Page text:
#3: Don’t Try to Reinvent the Wheel

Good design principles are evergreen; they never lead you wrong, and they’re always applicable, no matter what the current trend is. So when you’re trying to design a beautiful, user-friendly app, try to stick to the tried-and-true basics.

Good designs:

  • Have a simple layout that you can understand at-a-glance
  • Take advantage of white space and above-the-fold content
  • Walk first-time users through a quick tutorial
  • Gift users some control
  • Present clear choices and exit options on every screen
  • Show data if, and when, needed

Bad designs:

  • Are plagued with cluttered UI that is difficult to quickly process
  • Lack padding and space to let content breathe
  • Push users straight into their app without any handholding
  • Don’t give users any control
  • Don’t give exit options or clear choices to follow
  • Show data all at once or show data that isn’t contextually relevant

Don’t underestimate the importance of a strong, simple, and sharp-looking UI. You should go through five or ten of the top apps in the app stores, compare their designs and new user orientations, and take a fresh look at your design. This method helps us when we’re experiencing designer’s block here at our mobile app studio in Los Angeles. If you can take what is useful and discard what is unnecessary, you’ll be one step closer to capturing a substantial amount of users.

#4: Assumptions and Risks

Most UX designers don’t have 24/7 access to the app’s ideal customers for quick questions, so they have to make a degree of assumptions. Whenever you assume you know the user and their thought processes while designing, you’re taking a risk.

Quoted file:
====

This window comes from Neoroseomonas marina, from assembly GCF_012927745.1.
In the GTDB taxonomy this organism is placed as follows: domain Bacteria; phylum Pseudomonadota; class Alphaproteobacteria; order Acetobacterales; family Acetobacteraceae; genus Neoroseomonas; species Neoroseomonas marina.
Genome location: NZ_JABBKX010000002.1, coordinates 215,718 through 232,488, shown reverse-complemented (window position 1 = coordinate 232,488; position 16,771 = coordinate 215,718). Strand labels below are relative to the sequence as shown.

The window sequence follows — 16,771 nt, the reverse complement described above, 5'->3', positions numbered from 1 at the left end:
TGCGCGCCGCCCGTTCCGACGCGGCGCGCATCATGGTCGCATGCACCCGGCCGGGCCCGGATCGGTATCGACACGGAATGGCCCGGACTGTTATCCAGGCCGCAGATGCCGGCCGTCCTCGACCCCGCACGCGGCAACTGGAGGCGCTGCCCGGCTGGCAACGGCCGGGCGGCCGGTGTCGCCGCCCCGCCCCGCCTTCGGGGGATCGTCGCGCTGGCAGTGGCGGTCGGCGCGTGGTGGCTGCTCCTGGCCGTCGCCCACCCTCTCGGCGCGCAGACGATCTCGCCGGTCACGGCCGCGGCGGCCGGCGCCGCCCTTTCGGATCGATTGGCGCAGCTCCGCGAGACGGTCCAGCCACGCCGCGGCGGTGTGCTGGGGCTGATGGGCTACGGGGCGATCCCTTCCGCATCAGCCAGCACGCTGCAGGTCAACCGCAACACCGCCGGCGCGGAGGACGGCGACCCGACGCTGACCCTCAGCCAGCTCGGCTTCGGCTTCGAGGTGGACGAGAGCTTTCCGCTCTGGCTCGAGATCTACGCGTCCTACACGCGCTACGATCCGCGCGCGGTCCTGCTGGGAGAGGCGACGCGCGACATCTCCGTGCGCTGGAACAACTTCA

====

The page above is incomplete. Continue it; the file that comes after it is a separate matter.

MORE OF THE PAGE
If your competition’s already landed on the app stores, check out what users are saying in their feedback and reviews. Ask yourself how this feedback informs your own app’s design. Staying ahead of user’s complaints isn’t always possible, and you should be ready to adjust your app as more user feedback rolls in.

#5: The User is King

When you get a bunch of experts in one room to talk about the advancement and improvement of one product, it’s difficult to put aside egos and know-how to work together.

But if we can unite over the simple fact that the app, and as a result, we, serves the user first, designing and developing a successful app doesn’t sound so difficult anymore. And when you’re able to work together to create a beautiful end-product for the user, they’ll thank you for it by telling all of their friends.

The Bottom Line

You probably already have a great design sense, and you might be feeling a little nervous to use your intuition in designing. But the best designs are borne out of creativity, some persistence, and a strong cup of coffee.

So don’t settle for the unexceptional. Keep pushing yourself. Eventually, with a little effort, you’ll produce a design you’re proud of.